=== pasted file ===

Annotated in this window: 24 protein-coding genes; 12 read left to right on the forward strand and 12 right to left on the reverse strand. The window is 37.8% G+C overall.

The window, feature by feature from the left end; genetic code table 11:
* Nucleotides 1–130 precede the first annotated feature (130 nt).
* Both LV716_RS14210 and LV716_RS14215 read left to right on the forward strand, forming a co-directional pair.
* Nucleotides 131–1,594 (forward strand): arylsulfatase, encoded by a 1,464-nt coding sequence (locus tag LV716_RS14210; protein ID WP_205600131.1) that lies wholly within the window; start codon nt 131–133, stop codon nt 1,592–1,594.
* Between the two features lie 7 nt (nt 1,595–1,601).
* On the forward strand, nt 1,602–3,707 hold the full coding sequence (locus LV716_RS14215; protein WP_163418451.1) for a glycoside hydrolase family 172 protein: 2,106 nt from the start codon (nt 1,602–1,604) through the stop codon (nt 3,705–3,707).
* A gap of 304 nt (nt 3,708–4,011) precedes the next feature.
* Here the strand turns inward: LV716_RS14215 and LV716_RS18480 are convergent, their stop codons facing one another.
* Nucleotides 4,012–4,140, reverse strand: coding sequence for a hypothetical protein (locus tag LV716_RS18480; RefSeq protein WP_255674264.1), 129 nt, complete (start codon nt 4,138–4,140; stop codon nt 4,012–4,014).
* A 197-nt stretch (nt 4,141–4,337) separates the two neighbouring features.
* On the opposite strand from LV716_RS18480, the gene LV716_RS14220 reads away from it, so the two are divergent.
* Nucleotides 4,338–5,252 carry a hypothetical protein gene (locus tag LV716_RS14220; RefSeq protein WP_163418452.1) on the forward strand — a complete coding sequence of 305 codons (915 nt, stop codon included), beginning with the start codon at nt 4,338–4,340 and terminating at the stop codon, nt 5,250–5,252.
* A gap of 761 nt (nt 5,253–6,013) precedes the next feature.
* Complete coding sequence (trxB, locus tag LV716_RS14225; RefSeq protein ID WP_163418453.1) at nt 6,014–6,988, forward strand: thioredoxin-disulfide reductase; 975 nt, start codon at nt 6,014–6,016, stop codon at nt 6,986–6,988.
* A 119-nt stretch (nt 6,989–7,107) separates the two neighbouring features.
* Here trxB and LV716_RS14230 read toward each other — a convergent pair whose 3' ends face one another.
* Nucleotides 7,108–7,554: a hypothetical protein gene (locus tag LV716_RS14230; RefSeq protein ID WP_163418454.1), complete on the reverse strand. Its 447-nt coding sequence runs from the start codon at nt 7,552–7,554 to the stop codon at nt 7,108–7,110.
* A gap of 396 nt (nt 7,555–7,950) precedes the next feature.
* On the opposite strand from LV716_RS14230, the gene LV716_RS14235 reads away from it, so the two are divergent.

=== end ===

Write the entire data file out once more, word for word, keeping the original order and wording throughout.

Annotated in this window: 24 protein-coding genes; 12 read left to right on the forward strand and 12 right to left on the reverse strand. The window is 37.8% G+C overall.

The window, feature by feature from the left end; genetic code table 11:
* Nucleotides 1–130 precede the first annotated feature (130 nt).
* Both LV716_RS14210 and LV716_RS14215 read left to right on the forward strand, forming a co-directional pair.
* Nucleotides 131–1,594 (forward strand): arylsulfatase, encoded by a 1,464-nt coding sequence (locus tag LV716_RS14210; protein ID WP_205600131.1) that lies wholly within the window; start codon nt 131–133, stop codon nt 1,592–1,594.
* Between the two features lie 7 nt (nt 1,595–1,601).
* On the forward strand, nt 1,602–3,707 hold the full coding sequence (locus LV716_RS14215; protein WP_163418451.1) for a glycoside hydrolase family 172 protein: 2,106 nt from the start codon (nt 1,602–1,604) through the stop codon (nt 3,705–3,707).
* A gap of 304 nt (nt 3,708–4,011) precedes the next feature.
* Here the strand turns inward: LV716_RS14215 and LV716_RS18480 are convergent, their stop codons facing one another.
* Nucleotides 4,012–4,140, reverse strand: coding sequence for a hypothetical protein (locus tag LV716_RS18480; RefSeq protein WP_255674264.1), 129 nt, complete (start codon nt 4,138–4,140; stop codon nt 4,012–4,014).
* A 197-nt stretch (nt 4,141–4,337) separates the two neighbouring features.
* On the opposite strand from LV716_RS18480, the gene LV716_RS14220 reads away from it, so the two are divergent.
* Nucleotides 4,338–5,252 carry a hypothetical protein gene (locus tag LV716_RS14220; RefSeq protein WP_163418452.1) on the forward strand — a complete coding sequence of 305 codons (915 nt, stop codon included), beginning with the start codon at nt 4,338–4,340 and terminating at the stop codon, nt 5,250–5,252.
* A gap of 761 nt (nt 5,253–6,013) precedes the next feature.
* Complete coding sequence (trxB, locus tag LV716_RS14225; RefSeq protein ID WP_163418453.1) at nt 6,014–6,988, forward strand: thioredoxin-disulfide reductase; 975 nt, start codon at nt 6,014–6,016, stop codon at nt 6,986–6,988.
* A 119-nt stretch (nt 6,989–7,107) separates the two neighbouring features.
* Here trxB and LV716_RS14230 read toward each other — a convergent pair whose 3' ends face one another.
* Nucleotides 7,108–7,554: a hypothetical protein gene (locus tag LV716_RS14230; RefSeq protein ID WP_163418454.1), complete on the reverse strand. Its 447-nt coding sequence runs from the start codon at nt 7,552–7,554 to the stop codon at nt 7,108–7,110.
* A gap of 396 nt (nt 7,555–7,950) precedes the next feature.
* On the opposite strand from LV716_RS14230, the gene LV716_RS14235 reads away from it, so the two are divergent.